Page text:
As a further alternative, as in a stimulable phosphor panel 104 illustrated in FIG. 6A and FIG. 6B, which is a sectional view taken on line III—III of FIG. 6A, the stimulable phosphor panel 104 being a fourth embodiment of the stimulable phosphor panel in accordance with the present invention, the peripheral areas of the water vapor proof film 30 may be adhered to approximately the entire peripheral areas 13, 13, . . . of the surface of the substrate 10, which peripheral areas are not covered by the stimulable phosphor layer 20, such that the water vapor proof film 30 is located along the side faces 21, 21, . . . of the stimulable phosphor layer 20. In such cases, as in the cases described above, buffer spaces 48, 48, . . . having the same functions as those described above may be formed by utilizing bag-shaped areas 49A, 49A, . . . of the water vapor proof film 30, which bag-shaped areas are formed between the side faces 21, 21, . . . of the stimulable phosphor layer 20 and the water vapor proof film 30 by use of the thermoforming technique, and by utilizing slack areas 49B, 49B, . . . of the water vapor proof film 30, which slack areas occur at the four corner areas of the quadrangular water vapor proof film 30.

FIG. 7A is a schematic plan view showing a fifth embodiment of the stimulable phosphor panel in accordance with the present invention, which is provided with a variable capacity mechanism. FIG. 7B is a sectional view taken on line IV—IV of FIG. 7A. FIG. 8 is a schematic plan view showing a sixth embodiment of the stimulable phosphor panel in accordance with the present invention, which is provided with a variable capacity mechanism located so as to pass through a spacer frame. FIG. 9 is a schematic plan view showing a seventh embodiment of the stimulable phosphor panel in accordance with the present invention, which is provided with an expansible and contractible bag-shaped member located so as to pass through a spacer frame. FIG. 12 is an explanatory side sectional view showing a conventional stimulable phosphor panel in a state, in which a spacing between a stimulable phosphor layer and a glass substrate has become large. FIG. 13 is an explanatory side sectional view showing how a radiation image is read out from a distorted stimulable phosphor layer.

With reference to FIGS. 7A and 7B, a stimulable phosphor panel 105, which is the fifth embodiment of the stimulable phosphor panel in accordance with the present invention, comprises a glass substrate 50 having rigidity, a stimulable phosphor layer 60, and a glass plate 70 acting as a transparent water vapor proof cover, which are overlaid one upon another in this order. The stimulable phosphor layer 60 is accommodated and sealed within an enclosed region 80, which is enclosed between the substrate 50 and the glass plate 70. Further, the stimulable phosphor panel 105 is provided with an expansible and contractible buffer space 83, which is in communication with the enclosed region 80.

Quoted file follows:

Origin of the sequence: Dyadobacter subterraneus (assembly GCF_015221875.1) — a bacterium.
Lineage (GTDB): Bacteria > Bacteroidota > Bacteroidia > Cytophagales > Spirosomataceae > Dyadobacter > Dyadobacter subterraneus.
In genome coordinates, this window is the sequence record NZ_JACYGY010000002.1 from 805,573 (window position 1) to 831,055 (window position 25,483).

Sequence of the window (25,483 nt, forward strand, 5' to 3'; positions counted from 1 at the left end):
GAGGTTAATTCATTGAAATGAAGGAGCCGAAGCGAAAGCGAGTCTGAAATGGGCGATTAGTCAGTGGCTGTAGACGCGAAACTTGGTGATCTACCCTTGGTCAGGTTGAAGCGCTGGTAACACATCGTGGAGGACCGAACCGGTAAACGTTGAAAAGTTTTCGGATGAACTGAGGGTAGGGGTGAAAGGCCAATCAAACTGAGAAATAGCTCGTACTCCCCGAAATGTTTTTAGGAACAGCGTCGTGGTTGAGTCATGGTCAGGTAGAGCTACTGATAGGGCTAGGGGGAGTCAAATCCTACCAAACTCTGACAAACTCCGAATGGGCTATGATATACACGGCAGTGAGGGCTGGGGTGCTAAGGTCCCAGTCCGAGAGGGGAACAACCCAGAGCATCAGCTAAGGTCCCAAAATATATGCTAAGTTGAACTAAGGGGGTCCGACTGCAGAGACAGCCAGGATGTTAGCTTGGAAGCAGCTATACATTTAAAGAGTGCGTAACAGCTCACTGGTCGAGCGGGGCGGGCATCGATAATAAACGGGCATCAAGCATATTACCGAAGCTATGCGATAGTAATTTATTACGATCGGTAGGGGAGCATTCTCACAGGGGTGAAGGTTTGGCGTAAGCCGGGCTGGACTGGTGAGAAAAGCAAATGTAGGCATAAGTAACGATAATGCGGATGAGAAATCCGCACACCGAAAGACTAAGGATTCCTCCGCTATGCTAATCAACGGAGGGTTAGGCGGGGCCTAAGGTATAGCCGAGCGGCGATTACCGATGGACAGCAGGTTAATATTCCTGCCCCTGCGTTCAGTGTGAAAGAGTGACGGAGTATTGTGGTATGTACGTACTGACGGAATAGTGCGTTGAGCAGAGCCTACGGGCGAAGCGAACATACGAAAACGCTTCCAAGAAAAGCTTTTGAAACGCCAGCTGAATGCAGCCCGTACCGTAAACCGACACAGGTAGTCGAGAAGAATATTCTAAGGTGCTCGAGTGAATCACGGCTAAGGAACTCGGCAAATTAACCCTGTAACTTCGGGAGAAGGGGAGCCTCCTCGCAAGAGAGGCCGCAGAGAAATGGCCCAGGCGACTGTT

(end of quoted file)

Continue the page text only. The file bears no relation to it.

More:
The area of the overlaying surface of the glass substrate 50 and the area of the overlaying surface of the glass plate 70 are larger than the area of the overlaying surface of the stimulable phosphor layer 60. Peripheral areas 51, 51, . . . of the glass substrate 50 and peripheral areas 72, 72, . . . of the glass plate 70 are adhered to each other via a spacer frame 82, which has a quadrangular frame shape corresponding to the entire shape of the peripheral areas 51, 51, . . . and is constituted of a glass material, or the like, having a thickness approximately identical with the thickness of the stimulable phosphor layer 60. In this manner, the enclosed region 80 is formed between the glass substrate 50 and the glass plate 70.

The stimulable phosphor layer 60 has been formed on a surface of the glass plate 70 with a vacuum evaporation technique or a coating technique. The surface of the stimulable phosphor layer 60, which surface is opposite to the surface that stands facing the glass plate 70, is in close contact with the inner surface of the glass substrate 50. In this manner, a close contact interfacial boundary 81 is formed between the stimulable phosphor layer 60 and the glass substrate 50.

The glass substrate 50 has a communication hole 52, which passes through the glass substrate 50 in the direction normal to the surface of the glass substrate 50. Therefore, the gas contained in the enclosed region 80 is capable of moving through the communication hole 52 into the buffer space 83.

The buffer space 83 is formed by a variable capacity mechanism 86, which has the water vapor proof characteristics and comprises a piston 84 and a cylinder 85. A top area of the opening of the cylinder 85 is in communication with the communication hole 52, which passes through the glass substrate 50. The volume of the buffer space 83 formed within the variable capacity mechanism 86 in the state, in which the buffer space 83 is filled with the gas, takes a value two times as large as the volume of the space within the enclosed region 80. The variable capacity mechanism 86 is set such that, at the normal temperature and the normal pressure (i.e., 20° C. and 1 atm), no gas is contained in the region within the variable capacity mechanism 86.